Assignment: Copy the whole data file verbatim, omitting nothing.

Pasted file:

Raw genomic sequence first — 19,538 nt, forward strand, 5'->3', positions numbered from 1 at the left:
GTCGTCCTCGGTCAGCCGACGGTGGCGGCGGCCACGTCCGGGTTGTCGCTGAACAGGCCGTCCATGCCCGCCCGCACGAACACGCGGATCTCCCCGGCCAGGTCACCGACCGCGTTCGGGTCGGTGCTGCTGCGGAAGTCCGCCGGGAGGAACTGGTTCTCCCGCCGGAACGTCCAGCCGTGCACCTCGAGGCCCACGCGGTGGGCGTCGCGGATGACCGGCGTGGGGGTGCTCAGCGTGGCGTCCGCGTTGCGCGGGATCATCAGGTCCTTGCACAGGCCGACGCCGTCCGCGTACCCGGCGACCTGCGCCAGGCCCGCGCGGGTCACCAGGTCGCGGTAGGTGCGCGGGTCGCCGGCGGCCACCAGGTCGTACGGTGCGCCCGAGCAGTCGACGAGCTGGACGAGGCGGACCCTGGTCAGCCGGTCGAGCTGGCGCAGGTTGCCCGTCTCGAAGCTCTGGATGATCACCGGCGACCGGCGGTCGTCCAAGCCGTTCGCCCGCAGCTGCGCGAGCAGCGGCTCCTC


Raw genomic sequence first — 19,538 nt, forward strand, 5'->3', positions numbered from 1 at the left:
GTCGTCCTCGGTCAGCCGACGGTGGCGGCGGCCACGTCCGGGTTGTCGCTGAACAGGCCGTCCATGCCCGCCCGCACGAACACGCGGATCTCCCCGGCCAGGTCACCGACCGCGTTCGGGTCGGTGCTGCTGCGGAAGTCCGCCGGGAGGAACTGGTTCTCCCGCCGGAACGTCCAGCCGTGCACCTCGAGGCCCACGCGGTGGGCGTCGCGGATGACCGGCGTGGGGGTGCTCAGCGTGGCGTCCGCGTTGCGCGGGATCATCAGGTCCTTGCACAGGCCGACGCCGTCCGCGTACCCGGCGACCTGCGCCAGGCCCGCGCGGGTCACCAGGTCGCGGTAGGTGCGCGGGTCGCCGGCGGCCACCAGGTCGTACGGTGCGCCCGAGCAGTCGACGAGCTGGACGAGGCGGACCCTGGTCAGCCGGTCGAGCTGGCGCAGGTTGCCCGTCTCGAAGCTCTGGATGATCACCGGCGACCGGCGGTCGTCCAAGCCGTTCGCCCGCAGCTGCGCGAGCAGCGGCTCCTC